If there was one big fashion take-away from the Time’s Up Golden Globes and BAFTAs red-carpet dress codes, it’s that all-black as a style statement is anything but uniform, and can often reveal the most subtle and elegant differences in heightened detail.
Saint Laurent designer Anthony Vaccarello seemed to take that lesson to heart, showing a nearly all-black fall 2018 collection on Tuesday night. In this time of Time’s Up, it’s worth remembering the feminist legacy of the house’s namesake Yves Saint Laurent, who helped revolutionize fashion and gender in 1966 when he showed the women’s tuxedo, or le smoking, suggesting that if men could wear it, so could women.
Well, the days of the power suit are back — or long gone, depending on what runway you’re looking at this season. To his credit, Vaccarello didn’t exactly revisit the past, but instead offered a 2018 alternative, one that puts a women’s anatomy (her bare legs, in particular) front and center. The new Saint Laurent le smoking is le shorts — luxe dolphin shorts, in fact, done in black leather or fur-trimmed. Worn with boxy velvet braid-trimmed jackets, leather blazers, lace-inset peasant blouses or T-shirts, often with a wide brimmed hat over the eyes, the effect was dark and glamorous. (Rihanna wore Saint Laurent’s spring runway high-waist shorts and pink ruffle top for her 30th birthday last week.)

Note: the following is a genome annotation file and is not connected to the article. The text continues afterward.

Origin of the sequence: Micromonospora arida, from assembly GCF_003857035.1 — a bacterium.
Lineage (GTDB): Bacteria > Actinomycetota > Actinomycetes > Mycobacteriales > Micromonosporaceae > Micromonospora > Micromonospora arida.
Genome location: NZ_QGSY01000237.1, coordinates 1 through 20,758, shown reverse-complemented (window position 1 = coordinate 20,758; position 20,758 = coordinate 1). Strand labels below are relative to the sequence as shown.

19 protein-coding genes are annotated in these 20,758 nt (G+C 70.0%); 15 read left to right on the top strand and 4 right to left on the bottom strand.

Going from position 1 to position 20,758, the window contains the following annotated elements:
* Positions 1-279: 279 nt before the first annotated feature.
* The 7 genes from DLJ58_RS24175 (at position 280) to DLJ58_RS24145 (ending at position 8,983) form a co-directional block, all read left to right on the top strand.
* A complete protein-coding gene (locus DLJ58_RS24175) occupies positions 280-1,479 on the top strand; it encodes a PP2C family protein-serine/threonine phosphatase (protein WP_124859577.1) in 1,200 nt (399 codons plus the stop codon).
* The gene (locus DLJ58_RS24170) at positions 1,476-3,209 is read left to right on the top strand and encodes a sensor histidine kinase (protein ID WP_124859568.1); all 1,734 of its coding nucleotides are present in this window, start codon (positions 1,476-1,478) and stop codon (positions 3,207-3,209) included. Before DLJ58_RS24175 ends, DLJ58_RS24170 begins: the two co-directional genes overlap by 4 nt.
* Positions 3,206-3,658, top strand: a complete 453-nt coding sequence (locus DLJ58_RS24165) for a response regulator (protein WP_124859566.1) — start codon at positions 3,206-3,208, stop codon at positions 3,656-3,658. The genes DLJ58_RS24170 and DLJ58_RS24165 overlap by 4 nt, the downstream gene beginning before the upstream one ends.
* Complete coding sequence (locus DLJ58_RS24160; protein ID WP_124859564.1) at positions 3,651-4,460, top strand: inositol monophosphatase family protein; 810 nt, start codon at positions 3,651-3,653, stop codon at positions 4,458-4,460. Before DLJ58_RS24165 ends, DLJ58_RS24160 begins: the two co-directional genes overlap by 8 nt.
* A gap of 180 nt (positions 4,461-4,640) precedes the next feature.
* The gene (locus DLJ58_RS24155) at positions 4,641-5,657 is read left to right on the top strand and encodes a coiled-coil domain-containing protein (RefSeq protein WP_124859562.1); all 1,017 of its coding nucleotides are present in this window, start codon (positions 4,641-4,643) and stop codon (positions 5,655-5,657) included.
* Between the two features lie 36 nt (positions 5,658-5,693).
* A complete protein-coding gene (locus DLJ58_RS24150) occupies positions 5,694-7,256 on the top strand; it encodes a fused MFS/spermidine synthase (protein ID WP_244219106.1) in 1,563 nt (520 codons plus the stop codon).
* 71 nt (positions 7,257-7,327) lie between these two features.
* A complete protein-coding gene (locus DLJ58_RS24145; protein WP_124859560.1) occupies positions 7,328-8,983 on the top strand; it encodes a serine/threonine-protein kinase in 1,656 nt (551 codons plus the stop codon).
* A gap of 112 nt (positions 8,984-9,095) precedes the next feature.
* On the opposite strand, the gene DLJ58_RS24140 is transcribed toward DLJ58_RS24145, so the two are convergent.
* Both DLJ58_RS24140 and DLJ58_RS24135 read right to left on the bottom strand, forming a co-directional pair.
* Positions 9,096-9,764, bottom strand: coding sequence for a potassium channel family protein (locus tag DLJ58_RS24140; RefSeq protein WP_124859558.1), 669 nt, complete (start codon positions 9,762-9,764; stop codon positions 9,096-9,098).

If not entirely revolutionary (how many women have twig model legs, after all?), at least it was directional and new, so kudos to Vaccarello for that.
For the more modest, there were a few pairs of flared black jeans and trousers, worn with chic black tops with undulating necklines highlighting the bosom. In addition to shorts, there was a whole host of black mini-dresses, one with a dramatic half-moon-shaped single sleeve worn by Kaia Gerber, another with beaded epaulettes and a third with razor-sharp power shoulders.
For the finale, black faded to color, as yet more mini-dresses came out in rapid fire, each one in a different design of floral sequin embroidery. Vaccarello kept the looks grounded in the now by placing little pockets in the dresses and having models wear street-wise platform booties.
When guests exited the tent, a sparkling Eiffel Tower was the encore.